June 29, 2017

Festival of South Asia packs a spicy punch of culinary delights and entertainment

An article by Vinita Kinra (@VinitaKinra)

August 15th and 16th were a double bonanza, not only for people of South Asian descent living in Toronto and its quieter suburbs, but for all ethnicities and origins that call this bustling city home. August 15th was not only being celebrated inside the Consulate General of India premises for being the 69th anniversary of Indian independence from foreign rule, but also in the mega outdoor party at Gerrard India Bazaar— supposedly the largest marketplace of South Asian goods and services in North America.

The stores were shining under sunny skies as most retailers fussed over finishing touches to their colorful display of fabric and jewelry, snacks and sandalwood before the street fest got underway at noon. Eateries and restaurants were particularly busy, organizing plastic furniture of tables and chairs under canopies. Volunteers were at hand distributing fliers detailing the programming of the weekend, police personnel seemed to be relaxing in such a festive work environment, and garbage bins were aplenty.

Left Mohammad Ahmad and right Faisal Raza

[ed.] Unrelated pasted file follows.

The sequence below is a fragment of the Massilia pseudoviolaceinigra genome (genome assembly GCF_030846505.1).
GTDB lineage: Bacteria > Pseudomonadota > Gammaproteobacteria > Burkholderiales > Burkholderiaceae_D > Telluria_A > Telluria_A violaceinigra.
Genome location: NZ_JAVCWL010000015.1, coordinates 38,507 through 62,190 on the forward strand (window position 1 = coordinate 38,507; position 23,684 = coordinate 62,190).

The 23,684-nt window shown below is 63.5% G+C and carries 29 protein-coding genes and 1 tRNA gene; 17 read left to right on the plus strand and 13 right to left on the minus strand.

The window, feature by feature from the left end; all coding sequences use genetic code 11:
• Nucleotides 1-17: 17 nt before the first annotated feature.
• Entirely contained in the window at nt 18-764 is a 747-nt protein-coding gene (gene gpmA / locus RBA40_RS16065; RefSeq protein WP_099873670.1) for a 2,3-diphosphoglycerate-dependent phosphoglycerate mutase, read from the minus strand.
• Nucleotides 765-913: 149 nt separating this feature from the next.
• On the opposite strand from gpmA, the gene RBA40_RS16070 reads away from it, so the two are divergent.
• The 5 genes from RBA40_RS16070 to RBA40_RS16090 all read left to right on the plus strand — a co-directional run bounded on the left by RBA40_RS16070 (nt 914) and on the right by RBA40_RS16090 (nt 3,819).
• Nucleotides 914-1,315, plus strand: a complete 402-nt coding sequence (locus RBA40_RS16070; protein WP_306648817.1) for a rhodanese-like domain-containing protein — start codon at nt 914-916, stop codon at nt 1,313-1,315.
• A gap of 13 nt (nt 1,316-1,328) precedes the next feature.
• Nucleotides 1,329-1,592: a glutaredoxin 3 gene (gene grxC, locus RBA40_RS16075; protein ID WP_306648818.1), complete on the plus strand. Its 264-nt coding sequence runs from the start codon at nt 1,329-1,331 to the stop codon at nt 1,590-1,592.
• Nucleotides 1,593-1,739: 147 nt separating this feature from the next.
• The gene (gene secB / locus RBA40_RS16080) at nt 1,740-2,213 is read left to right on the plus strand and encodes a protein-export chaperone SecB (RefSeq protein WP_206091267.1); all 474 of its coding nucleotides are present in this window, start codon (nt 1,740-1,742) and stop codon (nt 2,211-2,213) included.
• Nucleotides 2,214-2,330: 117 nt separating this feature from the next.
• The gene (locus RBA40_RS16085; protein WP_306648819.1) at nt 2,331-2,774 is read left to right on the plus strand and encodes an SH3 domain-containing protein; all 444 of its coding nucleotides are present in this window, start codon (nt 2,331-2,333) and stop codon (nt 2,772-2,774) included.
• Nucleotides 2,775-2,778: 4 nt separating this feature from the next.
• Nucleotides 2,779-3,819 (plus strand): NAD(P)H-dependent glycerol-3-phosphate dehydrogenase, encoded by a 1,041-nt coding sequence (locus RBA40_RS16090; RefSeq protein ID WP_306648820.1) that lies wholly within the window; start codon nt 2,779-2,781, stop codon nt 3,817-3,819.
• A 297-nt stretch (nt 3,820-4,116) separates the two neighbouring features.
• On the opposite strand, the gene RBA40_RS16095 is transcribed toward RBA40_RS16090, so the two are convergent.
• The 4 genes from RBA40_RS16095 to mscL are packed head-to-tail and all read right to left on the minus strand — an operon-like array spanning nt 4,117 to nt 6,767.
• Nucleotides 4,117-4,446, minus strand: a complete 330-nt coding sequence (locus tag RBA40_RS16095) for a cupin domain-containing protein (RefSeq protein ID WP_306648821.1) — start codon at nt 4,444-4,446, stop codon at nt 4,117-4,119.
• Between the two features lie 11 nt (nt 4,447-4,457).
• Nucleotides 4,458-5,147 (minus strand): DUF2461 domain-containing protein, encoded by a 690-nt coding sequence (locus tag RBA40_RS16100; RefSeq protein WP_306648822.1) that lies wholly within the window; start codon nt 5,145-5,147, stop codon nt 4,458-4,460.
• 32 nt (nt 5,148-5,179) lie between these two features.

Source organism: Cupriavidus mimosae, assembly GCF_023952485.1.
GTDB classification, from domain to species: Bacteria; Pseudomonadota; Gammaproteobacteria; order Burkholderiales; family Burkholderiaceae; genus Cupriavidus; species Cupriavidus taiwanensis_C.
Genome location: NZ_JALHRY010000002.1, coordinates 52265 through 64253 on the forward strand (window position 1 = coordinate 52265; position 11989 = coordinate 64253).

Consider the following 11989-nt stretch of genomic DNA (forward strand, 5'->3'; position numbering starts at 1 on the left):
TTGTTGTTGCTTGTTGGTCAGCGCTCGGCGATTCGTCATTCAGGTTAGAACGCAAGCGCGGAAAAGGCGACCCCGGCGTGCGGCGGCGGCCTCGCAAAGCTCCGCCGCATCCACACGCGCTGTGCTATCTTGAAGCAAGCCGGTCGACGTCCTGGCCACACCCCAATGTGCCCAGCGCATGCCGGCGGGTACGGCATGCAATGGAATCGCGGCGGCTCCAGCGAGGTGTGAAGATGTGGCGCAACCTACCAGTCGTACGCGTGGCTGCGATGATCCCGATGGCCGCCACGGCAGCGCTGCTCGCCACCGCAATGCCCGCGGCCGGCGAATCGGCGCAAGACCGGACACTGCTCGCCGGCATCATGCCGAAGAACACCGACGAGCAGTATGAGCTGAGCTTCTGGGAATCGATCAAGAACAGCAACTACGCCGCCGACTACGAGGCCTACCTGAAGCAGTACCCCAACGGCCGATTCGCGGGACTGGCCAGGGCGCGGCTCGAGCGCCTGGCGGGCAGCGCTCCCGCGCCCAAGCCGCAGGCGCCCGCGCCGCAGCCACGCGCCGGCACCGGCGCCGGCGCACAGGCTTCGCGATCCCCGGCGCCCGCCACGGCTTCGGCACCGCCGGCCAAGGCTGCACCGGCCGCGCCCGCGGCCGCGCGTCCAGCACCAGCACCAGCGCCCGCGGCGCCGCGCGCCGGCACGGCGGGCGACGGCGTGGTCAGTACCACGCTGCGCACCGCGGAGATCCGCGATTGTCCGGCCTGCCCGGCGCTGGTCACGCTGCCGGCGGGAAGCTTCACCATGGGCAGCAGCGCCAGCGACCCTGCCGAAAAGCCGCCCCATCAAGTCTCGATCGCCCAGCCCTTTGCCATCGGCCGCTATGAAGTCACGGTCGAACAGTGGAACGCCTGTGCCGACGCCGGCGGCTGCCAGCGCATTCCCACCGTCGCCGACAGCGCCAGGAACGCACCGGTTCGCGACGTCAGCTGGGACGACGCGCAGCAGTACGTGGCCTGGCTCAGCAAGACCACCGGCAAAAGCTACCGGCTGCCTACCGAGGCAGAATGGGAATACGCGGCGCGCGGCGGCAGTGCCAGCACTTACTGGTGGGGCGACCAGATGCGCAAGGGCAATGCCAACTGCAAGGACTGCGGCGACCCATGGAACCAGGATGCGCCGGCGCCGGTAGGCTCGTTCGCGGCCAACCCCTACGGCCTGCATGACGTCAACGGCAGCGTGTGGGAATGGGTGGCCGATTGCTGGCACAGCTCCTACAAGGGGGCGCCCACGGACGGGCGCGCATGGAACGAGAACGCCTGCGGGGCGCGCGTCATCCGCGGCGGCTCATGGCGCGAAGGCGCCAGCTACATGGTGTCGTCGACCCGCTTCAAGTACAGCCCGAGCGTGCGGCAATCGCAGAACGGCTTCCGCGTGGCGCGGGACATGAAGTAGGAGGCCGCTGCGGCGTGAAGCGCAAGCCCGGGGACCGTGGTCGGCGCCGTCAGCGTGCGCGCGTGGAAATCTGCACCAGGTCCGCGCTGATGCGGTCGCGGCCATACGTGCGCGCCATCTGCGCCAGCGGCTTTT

Musician: Mohammad Ahmad & Singer: Faisal Raza

Just after noon, the stage set up for cultural performances came to life, first with recorded music, then with live singing by Faisal Raza, who sung a melodious and foot-tapping parody of Bollywood favourites, blending perfectly the old and the new. Spectators cheered and danced along the peppy tunes of Yamma Yamma…, Meri umar ke naujavanon…, Khaike paan Banaras waley… and many more catchy numbers. The entire ambience was eclectic with kids waving the Indian tricolor, and incurable music addicts planted on folding chairs right in front of the stage.

Not far was a free tasting stall set up by Canada Dry, where a short line-up gave patrons a free sample and a can to cool off in the blistering afternoon heat. The selection of authentic Eastern cuisine was mind boggling: signature dishes of butter chicken and naan; chickpea curry with rice; roti, rice and curry combos; veggie fritters; samosa with chutney—and we have only gotten started yet! Desserts of halva, laddoos, kulfi, and gulab jamuns were on the menu to flatter the sweet tooth of hungry festival goers. Well-loved beverages of mango shakes, lassi and fresh sugarcane juice were quenching not just thirsty throats, but brewing nostalgia with every sip.

Kids had a vast choice of activities to choose from: paint the mural sponsored by TD bank wearing an apron, or learn a few dance steps with Cornerstone Dance Studio, or just sit back and enjoy the Destiny Fairytale.

The toughest part of this festival was trying to resist the temptation of the fantastic deals at almost every store along the festival site from clothing, jewelry, appliances, accessories, henna painting, and cosmetics.

Vinita Kinra is a Toronto-based author, editor, speaker and activist, best known for her short story collection, Pavitra in Paris, launched to critical acclaim in 2013. 

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